*LTD*

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    #15
    LOL, bashing or not, OP had a legitimate question: It's been a year and MS has only lost share with WP7, so what is the problem? Why doesn't anyone care about WP7? And to the degree that the platform is actually doing worse with the passage of time? A new platform should be steadily gaining share, even if at a snail's pace (at least.) Instead, WP7 is actually moving backwards.

    Seems from the consumer's perspective, there's a reason to be concerned about the platform, if not outright critical about it. Something is very wrong with WP7. You can use it and love it. Thats fine. But it doesn't change the fact that there just aren't enough of you out there who feel the same way.

    Sorry if you don't like the reasons I gave. Very few people here actually attempted to answer the question that was asked.
     
  16. maflynn Moderator

    maflynn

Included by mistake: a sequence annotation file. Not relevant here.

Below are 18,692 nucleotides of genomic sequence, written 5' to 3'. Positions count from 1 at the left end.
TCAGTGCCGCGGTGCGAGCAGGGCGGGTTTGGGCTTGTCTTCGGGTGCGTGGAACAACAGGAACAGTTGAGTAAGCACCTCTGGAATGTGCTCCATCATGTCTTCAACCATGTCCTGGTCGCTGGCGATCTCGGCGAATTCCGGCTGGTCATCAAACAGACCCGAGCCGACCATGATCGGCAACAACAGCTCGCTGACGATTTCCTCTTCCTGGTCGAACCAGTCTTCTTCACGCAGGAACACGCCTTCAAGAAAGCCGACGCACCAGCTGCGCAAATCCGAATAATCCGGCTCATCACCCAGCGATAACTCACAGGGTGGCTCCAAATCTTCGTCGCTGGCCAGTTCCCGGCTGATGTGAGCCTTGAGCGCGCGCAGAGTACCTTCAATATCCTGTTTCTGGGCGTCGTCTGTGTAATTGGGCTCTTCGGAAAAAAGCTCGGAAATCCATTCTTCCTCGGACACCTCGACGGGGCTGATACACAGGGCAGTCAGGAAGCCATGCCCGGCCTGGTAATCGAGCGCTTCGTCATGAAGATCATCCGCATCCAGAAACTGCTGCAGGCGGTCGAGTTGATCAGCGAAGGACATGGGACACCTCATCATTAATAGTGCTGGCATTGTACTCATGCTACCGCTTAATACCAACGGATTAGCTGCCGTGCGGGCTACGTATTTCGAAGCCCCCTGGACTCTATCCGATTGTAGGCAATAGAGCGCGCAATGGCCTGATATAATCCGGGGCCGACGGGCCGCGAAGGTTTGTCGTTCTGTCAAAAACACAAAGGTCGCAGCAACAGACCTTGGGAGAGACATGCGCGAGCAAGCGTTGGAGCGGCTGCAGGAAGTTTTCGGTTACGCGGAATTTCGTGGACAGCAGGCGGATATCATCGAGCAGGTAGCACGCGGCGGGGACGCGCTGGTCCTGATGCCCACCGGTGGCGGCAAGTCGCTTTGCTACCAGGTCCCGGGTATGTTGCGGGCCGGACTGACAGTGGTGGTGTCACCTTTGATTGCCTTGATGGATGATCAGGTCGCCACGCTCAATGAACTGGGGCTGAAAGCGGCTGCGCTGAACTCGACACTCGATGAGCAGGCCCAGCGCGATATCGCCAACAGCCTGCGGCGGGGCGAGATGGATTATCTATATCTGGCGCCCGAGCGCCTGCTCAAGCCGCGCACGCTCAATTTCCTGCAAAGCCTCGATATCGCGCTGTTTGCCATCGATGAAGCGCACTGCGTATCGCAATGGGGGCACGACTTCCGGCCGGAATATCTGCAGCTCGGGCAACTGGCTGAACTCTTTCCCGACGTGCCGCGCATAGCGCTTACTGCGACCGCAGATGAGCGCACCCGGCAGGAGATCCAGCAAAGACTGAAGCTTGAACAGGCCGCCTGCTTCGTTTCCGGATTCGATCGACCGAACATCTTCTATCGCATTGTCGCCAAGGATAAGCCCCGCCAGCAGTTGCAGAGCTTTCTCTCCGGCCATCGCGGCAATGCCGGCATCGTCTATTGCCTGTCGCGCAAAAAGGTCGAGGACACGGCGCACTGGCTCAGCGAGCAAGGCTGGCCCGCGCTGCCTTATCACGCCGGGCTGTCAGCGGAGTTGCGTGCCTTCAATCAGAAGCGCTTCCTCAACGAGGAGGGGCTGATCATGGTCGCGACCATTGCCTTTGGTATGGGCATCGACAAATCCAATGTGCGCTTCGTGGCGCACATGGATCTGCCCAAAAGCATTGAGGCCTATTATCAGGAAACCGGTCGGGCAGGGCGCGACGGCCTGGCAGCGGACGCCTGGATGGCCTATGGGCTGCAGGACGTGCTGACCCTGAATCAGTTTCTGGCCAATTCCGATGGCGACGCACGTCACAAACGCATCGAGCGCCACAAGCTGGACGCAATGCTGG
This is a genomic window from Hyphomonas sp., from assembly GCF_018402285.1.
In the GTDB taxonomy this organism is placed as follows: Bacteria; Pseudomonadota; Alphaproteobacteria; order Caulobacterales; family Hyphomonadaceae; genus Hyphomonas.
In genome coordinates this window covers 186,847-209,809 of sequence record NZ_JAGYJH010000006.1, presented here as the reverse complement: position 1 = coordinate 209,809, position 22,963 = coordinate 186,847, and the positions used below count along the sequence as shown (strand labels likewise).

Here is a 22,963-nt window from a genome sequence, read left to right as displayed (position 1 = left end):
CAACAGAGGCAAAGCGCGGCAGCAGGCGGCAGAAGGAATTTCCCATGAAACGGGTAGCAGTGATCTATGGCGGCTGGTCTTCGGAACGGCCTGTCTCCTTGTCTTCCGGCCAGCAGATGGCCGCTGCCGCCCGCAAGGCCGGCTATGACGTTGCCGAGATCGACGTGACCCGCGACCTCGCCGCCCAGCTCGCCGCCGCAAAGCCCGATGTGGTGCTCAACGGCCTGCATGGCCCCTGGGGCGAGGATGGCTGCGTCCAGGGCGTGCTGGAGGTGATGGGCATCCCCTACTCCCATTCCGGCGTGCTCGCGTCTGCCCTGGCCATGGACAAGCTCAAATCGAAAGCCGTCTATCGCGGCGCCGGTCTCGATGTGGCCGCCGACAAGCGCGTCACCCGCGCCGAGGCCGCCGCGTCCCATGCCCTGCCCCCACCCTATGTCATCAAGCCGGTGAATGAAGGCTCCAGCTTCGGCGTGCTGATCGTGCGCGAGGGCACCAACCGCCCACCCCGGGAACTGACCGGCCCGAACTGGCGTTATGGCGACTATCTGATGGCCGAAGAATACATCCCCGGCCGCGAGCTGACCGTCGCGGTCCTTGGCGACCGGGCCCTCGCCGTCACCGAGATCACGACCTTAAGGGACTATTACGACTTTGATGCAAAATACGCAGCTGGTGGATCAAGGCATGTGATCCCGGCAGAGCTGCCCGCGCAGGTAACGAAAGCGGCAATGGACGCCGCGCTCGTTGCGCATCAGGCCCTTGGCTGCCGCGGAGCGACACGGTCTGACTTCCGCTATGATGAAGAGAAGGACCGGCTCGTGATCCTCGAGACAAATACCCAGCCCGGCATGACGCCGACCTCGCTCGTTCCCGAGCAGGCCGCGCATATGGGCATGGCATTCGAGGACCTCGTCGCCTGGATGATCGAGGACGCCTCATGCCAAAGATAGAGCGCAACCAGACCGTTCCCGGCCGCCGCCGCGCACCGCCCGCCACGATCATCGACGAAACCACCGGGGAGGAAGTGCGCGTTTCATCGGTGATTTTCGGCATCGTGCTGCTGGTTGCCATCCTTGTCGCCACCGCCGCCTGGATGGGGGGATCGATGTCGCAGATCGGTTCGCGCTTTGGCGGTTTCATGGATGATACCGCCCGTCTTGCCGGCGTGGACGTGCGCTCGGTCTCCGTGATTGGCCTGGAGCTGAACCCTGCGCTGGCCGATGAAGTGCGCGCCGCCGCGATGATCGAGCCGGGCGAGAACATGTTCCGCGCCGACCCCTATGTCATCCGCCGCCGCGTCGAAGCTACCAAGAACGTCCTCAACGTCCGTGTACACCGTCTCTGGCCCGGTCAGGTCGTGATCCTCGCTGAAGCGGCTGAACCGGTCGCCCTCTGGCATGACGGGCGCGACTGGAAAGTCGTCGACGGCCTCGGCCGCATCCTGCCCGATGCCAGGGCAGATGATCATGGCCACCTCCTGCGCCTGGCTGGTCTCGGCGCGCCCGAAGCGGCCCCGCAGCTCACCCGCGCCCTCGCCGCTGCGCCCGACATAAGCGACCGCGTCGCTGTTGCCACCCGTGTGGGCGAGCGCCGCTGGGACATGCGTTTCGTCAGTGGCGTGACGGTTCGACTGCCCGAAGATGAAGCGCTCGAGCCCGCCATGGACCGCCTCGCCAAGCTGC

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    #16
  17. ct2k7, Sep 2, 2011
    Last edited by a moderator: Sep 4, 2011

    ct2k7 macrumors 603

    ct2k7

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    #17
    Safari isn't co-operating with me this morning, so I'm going to have to move back to IE to respond to this post.

    Compare the original % of users and current, I think you'll find that it gained share, you can't get a sub-0% share.

    There are more phones with Android than Windows - in fact, Android ones are coming out amlost weekly.

    Windows 7 phones just need more marketing by their companies - there are good phones out there, but I think Microsoft need to raise their specifications and make devices using the platform less flexible in terms of what they can and cannot have.

    Either this week or last week, the platform reached a milestone of 30,000 apps. From my view of what's in there, a lot of the apps are useful applications, certainly no crappy ones. Most apps, if not all that I have tried have worked well on the device I trialled.

    I am not concerned about the platform, from my point of view, it has had a slow start, but that's becuase the market is not ready for it. People who have used it are very happy with it. I've used it, and IMO, it's more fluid than my iPhone 4, not that it is slow.

    I asked a few people why they hadn't used it - most of them replied: it's a Microsoft product, so it's bound to fail - had they tried it? No. It's not fair to dismiss a product based on its developers.